The life span of RBC’s are about 120 days, our body produce and destroy them as needed, time to time. But, sometimes our body’s immune system oversights RBC’s as a foreign substance and attacks on them, then the anemia caused by this condition is known as auto – immune hemolytic anemia.

Some other factors that can cause breakdown of RBC’s are as follows –

  1. Severe hypertension
  2. Infections
  3. Certain drugs, including some antibiotics
  4. An autoimmune attack due to hemolytic disease
  5. Toxins produced by advanced kidney or liver diseases
  6. Vascular grafts and prosthetic heart valves
  7. Vegetarian or vegan anemia: This type of anemia refers to the idea that vegetarian people may suffer anemia because they can not consume meat, poultry, and seafood; as these are considered as iron – rich foods.

Some other causes of anemia:

  • Iron deficiency anemia also causes blood loss, heavy menstrual bleeding, cancer, ulcers, some pain relief medications like aspirin which cause inflammation to the stomach lining, lead to blood loss.
  • Vitamin deficiency anemia also occurs when one’s body is unable to absorb the vitamins present in the blood. This condition is known as pernicious anaemia.
  • Anaemia due to inflammation: Certain disease can interfere in the production of red blood cells and cause inflammation, such as acute or chronic inflammatory disease, HIV, AIDS, cancer, rheumatoid arthritis, etc.
  • Aplastic anemia happens due to infections, autoimmune disease, exposure to toxic chemicals etc.
  • Genetic disorders
  • Surgery.
  • Inadequate intake of Vitamins
  • Inadequate stimulation of red blood cells
  • Hypothyroidism
  • Pregnancy
  • Childbirth
  • Hemolysis
  • Scar tissue within the bone marrow
  • Decreased RBC’s
  • Destruction of RBC’s

And many more.

Other symptoms of anaemia:

  • Fatigue
  • Headache
  • Chest pain
  • Irregular heartbeat
  • Cold hands and feets
  • Pale skin
  • Short ness of breath
  • Dizziness

Risk factors:

  • Constant intake of iron, vitamin B12 and folate-deficient diet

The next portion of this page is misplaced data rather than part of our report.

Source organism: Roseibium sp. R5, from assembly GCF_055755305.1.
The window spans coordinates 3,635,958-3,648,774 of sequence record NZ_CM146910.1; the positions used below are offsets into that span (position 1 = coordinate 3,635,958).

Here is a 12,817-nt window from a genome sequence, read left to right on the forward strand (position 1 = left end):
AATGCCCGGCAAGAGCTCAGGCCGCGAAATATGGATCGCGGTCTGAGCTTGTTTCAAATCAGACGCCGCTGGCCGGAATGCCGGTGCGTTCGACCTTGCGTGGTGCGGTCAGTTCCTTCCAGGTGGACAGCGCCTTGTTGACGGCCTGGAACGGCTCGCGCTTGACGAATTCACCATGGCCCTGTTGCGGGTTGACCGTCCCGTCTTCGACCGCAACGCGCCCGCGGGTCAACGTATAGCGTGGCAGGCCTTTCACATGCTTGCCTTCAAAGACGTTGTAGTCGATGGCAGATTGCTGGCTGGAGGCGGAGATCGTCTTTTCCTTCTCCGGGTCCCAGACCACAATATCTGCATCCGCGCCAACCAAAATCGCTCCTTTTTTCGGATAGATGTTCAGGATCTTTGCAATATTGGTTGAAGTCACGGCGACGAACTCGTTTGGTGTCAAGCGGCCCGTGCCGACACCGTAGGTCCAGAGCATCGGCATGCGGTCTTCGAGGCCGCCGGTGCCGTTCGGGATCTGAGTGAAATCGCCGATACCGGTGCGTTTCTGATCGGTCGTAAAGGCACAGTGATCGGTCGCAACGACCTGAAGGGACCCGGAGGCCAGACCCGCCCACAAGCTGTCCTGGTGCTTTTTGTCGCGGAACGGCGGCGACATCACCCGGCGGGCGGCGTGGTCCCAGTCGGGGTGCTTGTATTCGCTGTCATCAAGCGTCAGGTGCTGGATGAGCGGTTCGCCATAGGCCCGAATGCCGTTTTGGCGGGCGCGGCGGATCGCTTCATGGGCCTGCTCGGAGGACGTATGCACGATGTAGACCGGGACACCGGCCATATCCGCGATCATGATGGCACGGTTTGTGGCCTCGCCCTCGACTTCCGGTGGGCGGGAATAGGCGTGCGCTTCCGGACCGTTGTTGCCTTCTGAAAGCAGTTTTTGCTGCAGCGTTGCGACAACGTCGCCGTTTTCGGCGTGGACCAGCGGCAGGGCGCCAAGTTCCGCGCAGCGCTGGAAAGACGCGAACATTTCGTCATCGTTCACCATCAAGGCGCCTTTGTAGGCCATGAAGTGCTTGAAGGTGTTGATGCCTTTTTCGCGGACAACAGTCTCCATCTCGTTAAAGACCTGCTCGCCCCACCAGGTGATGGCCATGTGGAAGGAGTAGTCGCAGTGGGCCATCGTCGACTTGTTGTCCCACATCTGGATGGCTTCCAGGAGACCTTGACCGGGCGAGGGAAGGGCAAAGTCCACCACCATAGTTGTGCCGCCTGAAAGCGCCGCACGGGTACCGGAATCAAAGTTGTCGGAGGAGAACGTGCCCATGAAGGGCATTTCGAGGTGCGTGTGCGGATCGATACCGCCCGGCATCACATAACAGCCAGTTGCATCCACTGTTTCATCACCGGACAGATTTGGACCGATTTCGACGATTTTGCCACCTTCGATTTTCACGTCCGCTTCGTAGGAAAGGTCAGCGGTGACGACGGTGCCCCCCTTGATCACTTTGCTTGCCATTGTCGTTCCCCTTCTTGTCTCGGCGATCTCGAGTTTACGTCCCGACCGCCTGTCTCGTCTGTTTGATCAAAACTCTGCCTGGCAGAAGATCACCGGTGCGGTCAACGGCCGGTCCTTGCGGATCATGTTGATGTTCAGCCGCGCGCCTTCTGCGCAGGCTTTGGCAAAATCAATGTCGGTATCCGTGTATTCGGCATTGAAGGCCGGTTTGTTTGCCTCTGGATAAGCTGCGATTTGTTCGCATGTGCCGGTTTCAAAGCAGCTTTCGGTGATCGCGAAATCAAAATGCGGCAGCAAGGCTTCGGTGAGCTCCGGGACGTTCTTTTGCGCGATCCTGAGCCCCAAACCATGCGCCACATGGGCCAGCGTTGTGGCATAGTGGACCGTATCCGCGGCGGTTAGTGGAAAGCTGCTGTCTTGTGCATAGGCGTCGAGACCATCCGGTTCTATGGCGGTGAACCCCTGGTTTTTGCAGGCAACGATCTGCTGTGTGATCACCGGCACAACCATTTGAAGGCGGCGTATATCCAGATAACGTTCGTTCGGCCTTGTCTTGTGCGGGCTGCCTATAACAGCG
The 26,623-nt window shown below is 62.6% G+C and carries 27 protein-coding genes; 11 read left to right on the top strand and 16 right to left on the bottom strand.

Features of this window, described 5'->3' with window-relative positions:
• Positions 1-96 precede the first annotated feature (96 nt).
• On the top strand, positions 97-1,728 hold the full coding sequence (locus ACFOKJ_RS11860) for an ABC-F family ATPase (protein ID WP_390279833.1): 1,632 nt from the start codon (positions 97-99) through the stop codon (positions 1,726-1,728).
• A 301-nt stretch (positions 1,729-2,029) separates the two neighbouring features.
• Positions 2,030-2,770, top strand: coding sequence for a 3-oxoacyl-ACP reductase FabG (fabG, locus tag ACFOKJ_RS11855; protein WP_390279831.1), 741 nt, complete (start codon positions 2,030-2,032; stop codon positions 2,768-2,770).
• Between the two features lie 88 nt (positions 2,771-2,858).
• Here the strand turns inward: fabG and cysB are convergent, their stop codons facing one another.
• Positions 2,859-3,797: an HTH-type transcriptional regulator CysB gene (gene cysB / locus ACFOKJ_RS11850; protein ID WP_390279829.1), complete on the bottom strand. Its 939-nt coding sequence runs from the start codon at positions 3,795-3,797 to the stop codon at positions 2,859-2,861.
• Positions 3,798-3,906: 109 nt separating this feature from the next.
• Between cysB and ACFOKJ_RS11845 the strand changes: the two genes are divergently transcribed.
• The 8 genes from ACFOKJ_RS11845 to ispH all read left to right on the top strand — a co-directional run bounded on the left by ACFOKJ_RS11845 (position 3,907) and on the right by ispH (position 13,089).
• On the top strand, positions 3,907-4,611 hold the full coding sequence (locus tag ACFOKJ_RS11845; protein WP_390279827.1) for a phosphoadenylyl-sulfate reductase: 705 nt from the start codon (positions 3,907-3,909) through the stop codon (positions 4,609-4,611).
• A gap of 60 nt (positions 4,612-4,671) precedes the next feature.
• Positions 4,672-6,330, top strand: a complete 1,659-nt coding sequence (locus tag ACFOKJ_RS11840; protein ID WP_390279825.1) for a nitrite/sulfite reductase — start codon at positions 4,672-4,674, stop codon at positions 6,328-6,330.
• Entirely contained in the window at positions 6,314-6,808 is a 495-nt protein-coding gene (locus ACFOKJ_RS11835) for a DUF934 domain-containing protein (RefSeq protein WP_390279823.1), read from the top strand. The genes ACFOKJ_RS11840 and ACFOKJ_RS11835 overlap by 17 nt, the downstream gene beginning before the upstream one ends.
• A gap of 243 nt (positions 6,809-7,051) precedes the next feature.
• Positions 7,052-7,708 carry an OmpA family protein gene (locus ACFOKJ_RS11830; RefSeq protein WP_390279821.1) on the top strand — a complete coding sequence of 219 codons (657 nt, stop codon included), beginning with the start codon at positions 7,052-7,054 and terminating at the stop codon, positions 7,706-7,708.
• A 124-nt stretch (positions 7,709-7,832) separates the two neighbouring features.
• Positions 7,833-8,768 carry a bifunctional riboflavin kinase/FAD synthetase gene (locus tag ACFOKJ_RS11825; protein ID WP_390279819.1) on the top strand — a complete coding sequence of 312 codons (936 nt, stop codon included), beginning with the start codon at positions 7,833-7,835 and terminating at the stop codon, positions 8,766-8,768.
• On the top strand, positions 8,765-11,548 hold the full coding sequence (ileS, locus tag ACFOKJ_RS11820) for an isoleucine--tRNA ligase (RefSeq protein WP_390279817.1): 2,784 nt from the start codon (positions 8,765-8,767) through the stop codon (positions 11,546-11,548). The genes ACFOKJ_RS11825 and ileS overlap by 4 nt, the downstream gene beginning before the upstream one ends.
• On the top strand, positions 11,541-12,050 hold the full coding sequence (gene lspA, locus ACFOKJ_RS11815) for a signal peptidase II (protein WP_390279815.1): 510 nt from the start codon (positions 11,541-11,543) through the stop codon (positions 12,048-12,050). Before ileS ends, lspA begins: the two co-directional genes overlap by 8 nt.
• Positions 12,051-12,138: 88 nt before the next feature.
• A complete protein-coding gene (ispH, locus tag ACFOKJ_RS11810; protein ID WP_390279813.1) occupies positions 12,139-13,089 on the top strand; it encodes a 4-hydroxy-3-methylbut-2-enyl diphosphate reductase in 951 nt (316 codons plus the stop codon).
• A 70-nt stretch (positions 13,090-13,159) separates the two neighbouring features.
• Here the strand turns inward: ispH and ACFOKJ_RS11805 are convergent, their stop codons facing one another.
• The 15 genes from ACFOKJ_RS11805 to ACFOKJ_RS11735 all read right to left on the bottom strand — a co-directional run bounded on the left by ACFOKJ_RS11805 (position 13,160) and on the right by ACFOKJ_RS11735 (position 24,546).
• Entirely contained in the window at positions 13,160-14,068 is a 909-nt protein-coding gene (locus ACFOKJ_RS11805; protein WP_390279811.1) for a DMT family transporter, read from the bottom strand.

• Intestinal disorders
  • Heavy blood loss due to menstruation
  • Chronic conditions
  • Family History
  • Pregnancy
  • Medications
  • Autoimmune disorders
  • Infections
  • Blood diseases
  • Toxic chemical exposure
  • Age
  • Alcohol consumption

Diagnosis:

It begins with your family and health history, followed by a physical examination. Some tests to detect anemia are:

  1. Complete blood count (CBC)
  2. Vitamin B12 test
  3. Folic acid test
  4. Serum iron levels
  5. Ferritin test
  6. Stool test for occult blood

Treatment:

The treatment of anemia is based on its cause.

  • If you have a deficiency of Vitamins etc. then supplements can help you.
  • If your digestive tract is unable to absorb vitamin B12 then you can go with its injections.
  • One can also opt for blood transfusion, in case of low haemoglobin.

In short, your cause will tell you how to treat it.

Prevention:

  • Have a rich diet that includes Vitamin B12, folate, iron and other essential nutrients.
  • Drink plenty of water.
  • Exercise regularly
  • Avoid exposure to toxic chemicals
  • Maintain hygiene to avoid any kind of infection
  • Keep track of your symptoms and most approach your doctor in case of any changes in your symptoms or body.

Diet:

Must have foods are –

  • Iron-fortified cereals
  • Green leafy veggies
  • Brown rice
  • Pulses
  • Beans
  • Meat
  • Eggs
  • Nuts and seeds
  • Tofu
  • Dry fruits

Foods to avoid —

  • Tannin – containing items like coffee, tea etc.
  • Milk
  • Egg white
  • Soy protein
  • Fiber